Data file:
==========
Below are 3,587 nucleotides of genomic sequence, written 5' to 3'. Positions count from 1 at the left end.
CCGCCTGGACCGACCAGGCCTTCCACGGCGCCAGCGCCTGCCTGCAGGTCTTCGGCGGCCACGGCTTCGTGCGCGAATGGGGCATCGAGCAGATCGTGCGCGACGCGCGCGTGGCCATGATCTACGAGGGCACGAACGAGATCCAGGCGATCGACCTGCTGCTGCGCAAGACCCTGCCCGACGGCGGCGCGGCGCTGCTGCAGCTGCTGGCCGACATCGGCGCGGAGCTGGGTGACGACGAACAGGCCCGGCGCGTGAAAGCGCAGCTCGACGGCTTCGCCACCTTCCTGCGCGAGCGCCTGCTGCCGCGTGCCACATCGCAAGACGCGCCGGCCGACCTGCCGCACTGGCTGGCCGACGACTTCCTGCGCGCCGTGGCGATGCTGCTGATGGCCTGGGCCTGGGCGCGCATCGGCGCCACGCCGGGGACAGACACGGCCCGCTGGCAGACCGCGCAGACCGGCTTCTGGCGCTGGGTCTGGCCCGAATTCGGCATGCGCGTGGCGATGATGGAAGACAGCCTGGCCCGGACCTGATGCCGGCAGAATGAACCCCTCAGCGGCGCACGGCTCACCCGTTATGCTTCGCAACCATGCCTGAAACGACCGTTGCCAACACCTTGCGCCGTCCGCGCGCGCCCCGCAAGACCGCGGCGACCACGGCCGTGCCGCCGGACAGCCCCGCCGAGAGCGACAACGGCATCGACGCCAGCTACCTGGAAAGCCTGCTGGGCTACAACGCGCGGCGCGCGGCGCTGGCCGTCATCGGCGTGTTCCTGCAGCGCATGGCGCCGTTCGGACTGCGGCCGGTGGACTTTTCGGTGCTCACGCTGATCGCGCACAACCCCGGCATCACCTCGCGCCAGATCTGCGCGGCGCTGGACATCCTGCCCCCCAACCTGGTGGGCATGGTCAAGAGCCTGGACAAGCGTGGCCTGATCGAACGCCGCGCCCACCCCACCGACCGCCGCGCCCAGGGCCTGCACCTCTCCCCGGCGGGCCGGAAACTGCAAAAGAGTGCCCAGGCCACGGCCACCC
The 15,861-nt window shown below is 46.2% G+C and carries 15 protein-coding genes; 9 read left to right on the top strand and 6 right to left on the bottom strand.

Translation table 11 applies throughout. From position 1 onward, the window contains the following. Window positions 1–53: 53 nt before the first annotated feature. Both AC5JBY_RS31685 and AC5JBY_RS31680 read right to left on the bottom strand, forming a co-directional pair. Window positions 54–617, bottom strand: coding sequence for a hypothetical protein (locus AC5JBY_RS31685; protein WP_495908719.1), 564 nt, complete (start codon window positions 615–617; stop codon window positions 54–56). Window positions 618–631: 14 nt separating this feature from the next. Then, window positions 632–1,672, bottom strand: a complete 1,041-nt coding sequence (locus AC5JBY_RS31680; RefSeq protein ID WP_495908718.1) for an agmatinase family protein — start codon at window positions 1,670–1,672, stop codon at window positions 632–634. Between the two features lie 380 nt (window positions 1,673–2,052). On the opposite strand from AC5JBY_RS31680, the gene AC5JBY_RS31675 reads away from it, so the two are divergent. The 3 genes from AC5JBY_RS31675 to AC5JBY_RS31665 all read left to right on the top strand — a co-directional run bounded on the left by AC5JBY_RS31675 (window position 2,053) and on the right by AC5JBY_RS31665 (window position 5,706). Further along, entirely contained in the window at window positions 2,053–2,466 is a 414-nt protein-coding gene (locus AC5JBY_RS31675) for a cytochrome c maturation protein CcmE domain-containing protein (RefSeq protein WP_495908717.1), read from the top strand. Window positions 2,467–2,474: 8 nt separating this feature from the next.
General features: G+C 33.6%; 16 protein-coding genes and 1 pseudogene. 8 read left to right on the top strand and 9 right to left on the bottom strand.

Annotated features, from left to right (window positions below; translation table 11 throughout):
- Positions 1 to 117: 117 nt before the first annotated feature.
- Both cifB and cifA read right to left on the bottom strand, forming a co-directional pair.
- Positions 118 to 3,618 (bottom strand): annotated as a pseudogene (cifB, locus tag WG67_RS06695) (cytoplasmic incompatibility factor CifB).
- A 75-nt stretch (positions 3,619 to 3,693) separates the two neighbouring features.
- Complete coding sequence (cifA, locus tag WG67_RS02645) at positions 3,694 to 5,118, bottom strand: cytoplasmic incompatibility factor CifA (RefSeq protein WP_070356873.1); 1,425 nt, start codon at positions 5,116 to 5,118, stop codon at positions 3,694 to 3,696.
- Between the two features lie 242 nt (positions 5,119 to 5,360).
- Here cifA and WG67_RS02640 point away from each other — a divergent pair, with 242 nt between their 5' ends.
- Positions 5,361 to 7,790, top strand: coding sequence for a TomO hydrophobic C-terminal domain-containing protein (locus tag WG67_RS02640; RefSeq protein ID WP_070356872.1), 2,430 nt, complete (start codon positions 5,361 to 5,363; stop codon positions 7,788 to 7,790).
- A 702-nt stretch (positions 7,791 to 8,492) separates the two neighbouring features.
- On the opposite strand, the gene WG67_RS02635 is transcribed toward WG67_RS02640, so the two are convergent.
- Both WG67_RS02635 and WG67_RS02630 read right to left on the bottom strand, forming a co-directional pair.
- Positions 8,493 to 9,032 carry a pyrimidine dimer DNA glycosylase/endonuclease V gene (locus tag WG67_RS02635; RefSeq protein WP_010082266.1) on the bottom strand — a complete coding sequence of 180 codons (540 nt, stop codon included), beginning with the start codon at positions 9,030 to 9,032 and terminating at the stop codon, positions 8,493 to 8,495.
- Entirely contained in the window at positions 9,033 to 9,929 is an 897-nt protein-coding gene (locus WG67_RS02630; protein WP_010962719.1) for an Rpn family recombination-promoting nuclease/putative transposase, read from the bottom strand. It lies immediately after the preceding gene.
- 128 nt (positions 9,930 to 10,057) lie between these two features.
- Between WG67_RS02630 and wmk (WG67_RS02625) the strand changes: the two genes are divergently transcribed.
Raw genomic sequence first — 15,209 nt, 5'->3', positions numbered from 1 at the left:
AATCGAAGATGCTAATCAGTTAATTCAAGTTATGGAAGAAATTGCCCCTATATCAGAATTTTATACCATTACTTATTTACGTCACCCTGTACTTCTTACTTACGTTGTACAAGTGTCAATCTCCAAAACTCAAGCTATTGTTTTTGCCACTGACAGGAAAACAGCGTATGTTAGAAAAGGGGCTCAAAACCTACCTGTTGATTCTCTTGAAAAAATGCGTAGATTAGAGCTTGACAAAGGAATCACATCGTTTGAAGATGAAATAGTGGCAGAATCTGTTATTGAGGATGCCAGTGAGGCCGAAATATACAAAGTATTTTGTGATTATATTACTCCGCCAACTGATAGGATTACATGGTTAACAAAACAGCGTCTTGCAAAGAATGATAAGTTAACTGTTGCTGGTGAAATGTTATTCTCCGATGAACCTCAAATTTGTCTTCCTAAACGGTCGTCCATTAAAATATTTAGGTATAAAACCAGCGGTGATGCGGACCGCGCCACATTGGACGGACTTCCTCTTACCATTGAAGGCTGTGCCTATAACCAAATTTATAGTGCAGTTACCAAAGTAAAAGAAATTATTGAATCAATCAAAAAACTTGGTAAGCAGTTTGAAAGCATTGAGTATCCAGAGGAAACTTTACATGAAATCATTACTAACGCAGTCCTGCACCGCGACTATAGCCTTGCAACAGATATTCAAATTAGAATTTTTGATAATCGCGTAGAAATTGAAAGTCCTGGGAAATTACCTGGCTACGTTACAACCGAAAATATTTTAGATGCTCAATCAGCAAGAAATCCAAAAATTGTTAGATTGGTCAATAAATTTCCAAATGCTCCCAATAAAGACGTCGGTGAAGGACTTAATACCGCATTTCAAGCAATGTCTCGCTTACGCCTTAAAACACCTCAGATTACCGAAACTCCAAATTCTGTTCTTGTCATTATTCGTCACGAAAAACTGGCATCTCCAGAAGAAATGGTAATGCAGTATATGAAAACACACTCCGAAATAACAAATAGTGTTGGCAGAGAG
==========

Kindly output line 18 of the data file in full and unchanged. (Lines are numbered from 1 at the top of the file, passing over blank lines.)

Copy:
- Positions 8,493 to 9,032 carry a pyrimidine dimer DNA glycosylase/endonuclease V gene (locus tag WG67_RS02635; RefSeq protein WP_010082266.1) on the bottom strand — a complete coding sequence of 180 codons (540 nt, stop codon included), beginning with the start codon at positions 9,030 to 9,032 and terminating at the stop codon, positions 8,493 to 8,495.